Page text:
Agent of touch and transformation : a pilgrimage token of Saint Symeon the Younger in the Menil collection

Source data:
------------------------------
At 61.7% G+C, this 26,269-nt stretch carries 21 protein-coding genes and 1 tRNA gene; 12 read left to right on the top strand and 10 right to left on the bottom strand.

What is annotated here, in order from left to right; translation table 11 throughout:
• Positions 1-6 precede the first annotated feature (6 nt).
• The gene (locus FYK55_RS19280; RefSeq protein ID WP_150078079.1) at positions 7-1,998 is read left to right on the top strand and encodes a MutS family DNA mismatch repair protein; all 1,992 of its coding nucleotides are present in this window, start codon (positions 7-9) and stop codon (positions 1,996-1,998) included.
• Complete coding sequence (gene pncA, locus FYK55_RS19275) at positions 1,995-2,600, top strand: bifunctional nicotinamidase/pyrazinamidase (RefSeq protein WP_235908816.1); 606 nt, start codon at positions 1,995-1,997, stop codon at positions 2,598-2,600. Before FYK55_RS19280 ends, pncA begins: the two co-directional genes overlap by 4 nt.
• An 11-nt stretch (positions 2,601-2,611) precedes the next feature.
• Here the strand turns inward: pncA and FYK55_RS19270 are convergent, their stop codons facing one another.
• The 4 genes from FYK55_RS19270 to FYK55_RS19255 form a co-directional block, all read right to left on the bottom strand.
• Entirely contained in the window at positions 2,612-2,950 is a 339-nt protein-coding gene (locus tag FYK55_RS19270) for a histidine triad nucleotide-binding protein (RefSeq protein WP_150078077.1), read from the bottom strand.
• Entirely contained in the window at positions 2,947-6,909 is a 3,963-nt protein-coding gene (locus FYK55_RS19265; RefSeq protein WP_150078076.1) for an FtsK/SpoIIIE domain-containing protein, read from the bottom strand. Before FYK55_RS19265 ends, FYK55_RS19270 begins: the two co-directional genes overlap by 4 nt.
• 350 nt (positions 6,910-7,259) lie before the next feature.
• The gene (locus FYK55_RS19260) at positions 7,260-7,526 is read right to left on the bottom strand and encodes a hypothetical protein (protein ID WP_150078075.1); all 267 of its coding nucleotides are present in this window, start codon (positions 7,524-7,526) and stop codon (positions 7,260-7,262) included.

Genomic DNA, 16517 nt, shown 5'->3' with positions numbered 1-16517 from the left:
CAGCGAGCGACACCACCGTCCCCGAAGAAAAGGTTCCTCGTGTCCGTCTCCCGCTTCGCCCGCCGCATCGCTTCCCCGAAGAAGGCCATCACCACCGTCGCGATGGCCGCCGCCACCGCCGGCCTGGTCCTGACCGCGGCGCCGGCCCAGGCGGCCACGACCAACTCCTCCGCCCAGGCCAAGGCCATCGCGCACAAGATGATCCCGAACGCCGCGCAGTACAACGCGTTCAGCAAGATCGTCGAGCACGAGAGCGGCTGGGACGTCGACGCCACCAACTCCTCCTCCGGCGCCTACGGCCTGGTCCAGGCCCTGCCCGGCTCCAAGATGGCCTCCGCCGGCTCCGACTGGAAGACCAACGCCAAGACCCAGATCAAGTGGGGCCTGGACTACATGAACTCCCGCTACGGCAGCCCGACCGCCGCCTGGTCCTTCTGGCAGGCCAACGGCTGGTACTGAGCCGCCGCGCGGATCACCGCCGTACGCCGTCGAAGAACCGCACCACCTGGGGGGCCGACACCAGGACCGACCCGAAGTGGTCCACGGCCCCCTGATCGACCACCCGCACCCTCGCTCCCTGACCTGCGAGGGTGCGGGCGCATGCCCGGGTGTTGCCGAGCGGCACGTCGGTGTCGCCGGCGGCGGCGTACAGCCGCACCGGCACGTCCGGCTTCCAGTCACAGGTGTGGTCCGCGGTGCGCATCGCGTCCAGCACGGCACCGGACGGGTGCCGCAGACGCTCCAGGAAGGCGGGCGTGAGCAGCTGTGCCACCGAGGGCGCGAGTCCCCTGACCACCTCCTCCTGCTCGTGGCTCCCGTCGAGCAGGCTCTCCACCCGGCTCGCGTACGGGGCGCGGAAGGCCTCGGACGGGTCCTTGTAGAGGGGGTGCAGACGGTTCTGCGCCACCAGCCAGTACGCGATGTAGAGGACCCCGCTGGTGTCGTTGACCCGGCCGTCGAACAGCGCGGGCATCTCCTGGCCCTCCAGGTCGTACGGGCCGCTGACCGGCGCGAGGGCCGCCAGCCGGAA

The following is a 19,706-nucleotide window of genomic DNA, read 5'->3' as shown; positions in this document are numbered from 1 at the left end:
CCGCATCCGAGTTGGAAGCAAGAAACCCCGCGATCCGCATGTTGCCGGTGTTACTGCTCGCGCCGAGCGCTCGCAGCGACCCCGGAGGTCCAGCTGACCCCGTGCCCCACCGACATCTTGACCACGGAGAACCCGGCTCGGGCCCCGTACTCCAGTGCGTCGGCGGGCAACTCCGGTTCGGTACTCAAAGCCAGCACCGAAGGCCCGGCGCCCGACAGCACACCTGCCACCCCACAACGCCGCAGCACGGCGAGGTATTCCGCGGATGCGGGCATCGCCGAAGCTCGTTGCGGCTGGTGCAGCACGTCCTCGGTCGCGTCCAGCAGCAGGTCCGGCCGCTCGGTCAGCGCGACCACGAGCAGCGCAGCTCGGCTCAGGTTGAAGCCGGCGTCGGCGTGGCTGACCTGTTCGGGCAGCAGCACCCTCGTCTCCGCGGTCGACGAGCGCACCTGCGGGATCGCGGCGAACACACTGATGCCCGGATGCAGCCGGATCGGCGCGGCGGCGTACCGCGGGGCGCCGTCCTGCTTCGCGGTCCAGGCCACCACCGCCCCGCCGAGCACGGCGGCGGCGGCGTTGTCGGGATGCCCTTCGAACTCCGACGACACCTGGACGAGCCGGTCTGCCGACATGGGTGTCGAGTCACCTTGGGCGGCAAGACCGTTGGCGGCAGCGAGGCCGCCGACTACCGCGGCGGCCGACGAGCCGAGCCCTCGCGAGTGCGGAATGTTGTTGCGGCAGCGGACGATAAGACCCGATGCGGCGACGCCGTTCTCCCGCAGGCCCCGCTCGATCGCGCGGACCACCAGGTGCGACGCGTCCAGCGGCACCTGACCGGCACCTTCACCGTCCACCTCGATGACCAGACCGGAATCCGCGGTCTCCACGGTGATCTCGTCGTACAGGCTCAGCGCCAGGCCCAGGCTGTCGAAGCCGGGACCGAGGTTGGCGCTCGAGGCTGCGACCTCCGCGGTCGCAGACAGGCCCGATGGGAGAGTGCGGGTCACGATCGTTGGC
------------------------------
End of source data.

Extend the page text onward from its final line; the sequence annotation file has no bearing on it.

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When considering early Byzantine pilgrimage tokens, questions of touch and tactility arise almost instantly. Tokens lack cords or mountings, and so touch is implicit in such objects. Even gazing at them was a form of touching for the pilgrim. Hagiographies tell of pilgrims crowding to holy sites with the express intent to access sanctity through touch. Touch then, whether visual or manual, mediated the desire for connection between a pilgrim, a site, and a body. This requires an examination of a token’s touch as well as a pilgrim’s. In my thesis, I focus on a surviving token of the stylite saint Symeon the Younger, housed in the Menil Collection. This particular token bears iconography associated with physically and spiritually transformative events. Images of veneration, baptism, and healing appear together on the token’s obverse, while a human handprint on its reverse demands a multifaceted discussion of the implications of touching this object. I propose that in a pilgrim’s interaction with this token both object and viewer had agency. The token encapsulates a comprehensive pilgrimage experience. As a contact relic, the token makes present the saint’s body. Representation of baptism and the token’s backwards inscription enact sphragis – a figurative and literal stamping that pilgrims frequently described. I call attention to the experiential, memorial, and physical impressions made on the lives of early Byzantine pilgrims through the simultaneous touching of both viewer and object.